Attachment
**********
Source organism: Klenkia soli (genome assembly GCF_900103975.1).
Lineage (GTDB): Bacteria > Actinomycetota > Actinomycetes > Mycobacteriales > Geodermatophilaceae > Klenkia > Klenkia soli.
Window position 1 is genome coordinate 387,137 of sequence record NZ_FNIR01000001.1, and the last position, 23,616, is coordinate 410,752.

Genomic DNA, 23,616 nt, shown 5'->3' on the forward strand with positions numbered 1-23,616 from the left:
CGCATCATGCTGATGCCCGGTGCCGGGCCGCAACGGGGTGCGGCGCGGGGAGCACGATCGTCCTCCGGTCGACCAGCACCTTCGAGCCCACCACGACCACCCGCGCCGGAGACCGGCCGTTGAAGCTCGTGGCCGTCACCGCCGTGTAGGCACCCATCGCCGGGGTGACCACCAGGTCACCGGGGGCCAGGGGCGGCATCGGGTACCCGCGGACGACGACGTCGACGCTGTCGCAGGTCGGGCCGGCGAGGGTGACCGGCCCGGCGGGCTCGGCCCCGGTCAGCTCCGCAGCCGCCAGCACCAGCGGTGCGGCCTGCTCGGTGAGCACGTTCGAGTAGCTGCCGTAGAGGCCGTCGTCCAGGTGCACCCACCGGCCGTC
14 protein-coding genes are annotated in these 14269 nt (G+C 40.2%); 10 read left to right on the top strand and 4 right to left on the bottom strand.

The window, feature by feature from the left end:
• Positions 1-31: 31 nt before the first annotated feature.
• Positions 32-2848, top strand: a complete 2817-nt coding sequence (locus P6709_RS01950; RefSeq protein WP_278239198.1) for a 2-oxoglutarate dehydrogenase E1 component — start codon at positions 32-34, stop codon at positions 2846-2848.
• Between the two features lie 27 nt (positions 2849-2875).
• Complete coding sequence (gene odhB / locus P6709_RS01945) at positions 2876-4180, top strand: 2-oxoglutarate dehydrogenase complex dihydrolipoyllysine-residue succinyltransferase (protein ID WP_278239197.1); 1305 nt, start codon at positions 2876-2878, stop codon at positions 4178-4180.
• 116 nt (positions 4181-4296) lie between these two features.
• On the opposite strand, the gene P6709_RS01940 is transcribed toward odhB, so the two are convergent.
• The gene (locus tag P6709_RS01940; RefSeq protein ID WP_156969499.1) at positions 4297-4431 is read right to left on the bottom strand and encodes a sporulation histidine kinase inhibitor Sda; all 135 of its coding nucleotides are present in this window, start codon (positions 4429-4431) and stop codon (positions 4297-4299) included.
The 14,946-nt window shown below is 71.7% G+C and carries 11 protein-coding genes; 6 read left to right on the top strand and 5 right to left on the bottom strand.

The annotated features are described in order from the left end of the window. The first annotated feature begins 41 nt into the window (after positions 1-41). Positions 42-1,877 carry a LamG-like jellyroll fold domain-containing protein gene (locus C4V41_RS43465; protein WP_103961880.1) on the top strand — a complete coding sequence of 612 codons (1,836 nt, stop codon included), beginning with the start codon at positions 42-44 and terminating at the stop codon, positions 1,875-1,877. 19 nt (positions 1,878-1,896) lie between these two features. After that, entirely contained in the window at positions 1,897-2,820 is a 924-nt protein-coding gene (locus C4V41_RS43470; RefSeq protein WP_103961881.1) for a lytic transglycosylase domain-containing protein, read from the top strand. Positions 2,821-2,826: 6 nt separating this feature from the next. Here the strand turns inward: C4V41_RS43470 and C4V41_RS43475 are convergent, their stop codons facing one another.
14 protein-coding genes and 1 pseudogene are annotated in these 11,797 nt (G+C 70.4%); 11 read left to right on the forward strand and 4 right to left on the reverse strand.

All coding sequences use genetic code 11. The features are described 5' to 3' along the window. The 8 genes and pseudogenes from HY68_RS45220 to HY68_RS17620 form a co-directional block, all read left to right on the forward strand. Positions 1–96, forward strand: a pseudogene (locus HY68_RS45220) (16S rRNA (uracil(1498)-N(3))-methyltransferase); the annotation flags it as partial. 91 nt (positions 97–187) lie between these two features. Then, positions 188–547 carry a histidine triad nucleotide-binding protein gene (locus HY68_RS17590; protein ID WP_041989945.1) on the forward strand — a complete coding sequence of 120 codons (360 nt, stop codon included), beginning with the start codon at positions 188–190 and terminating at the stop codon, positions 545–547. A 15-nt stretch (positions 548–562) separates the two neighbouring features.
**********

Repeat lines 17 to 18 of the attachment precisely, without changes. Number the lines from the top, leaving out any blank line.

14 protein-coding genes and 1 pseudogene are annotated in these 11,797 nt (G+C 70.4%); 11 read left to right on the forward strand and 4 right to left on the reverse strand.

All coding sequences use genetic code 11. The features are described 5' to 3' along the window. The 8 genes and pseudogenes from HY68_RS45220 to HY68_RS17620 form a co-directional block, all read left to right on the forward strand. Positions 1–96, forward strand: a pseudogene (locus HY68_RS45220) (16S rRNA (uracil(1498)-N(3))-methyltransferase); the annotation flags it as partial. 91 nt (positions 97–187) lie between these two features. Then, positions 188–547 carry a histidine triad nucleotide-binding protein gene (locus HY68_RS17590; protein ID WP_041989945.1) on the forward strand — a complete coding sequence of 120 codons (360 nt, stop codon included), beginning with the start codon at positions 188–190 and terminating at the stop codon, positions 545–547. A 15-nt stretch (positions 548–562) separates the two neighbouring features.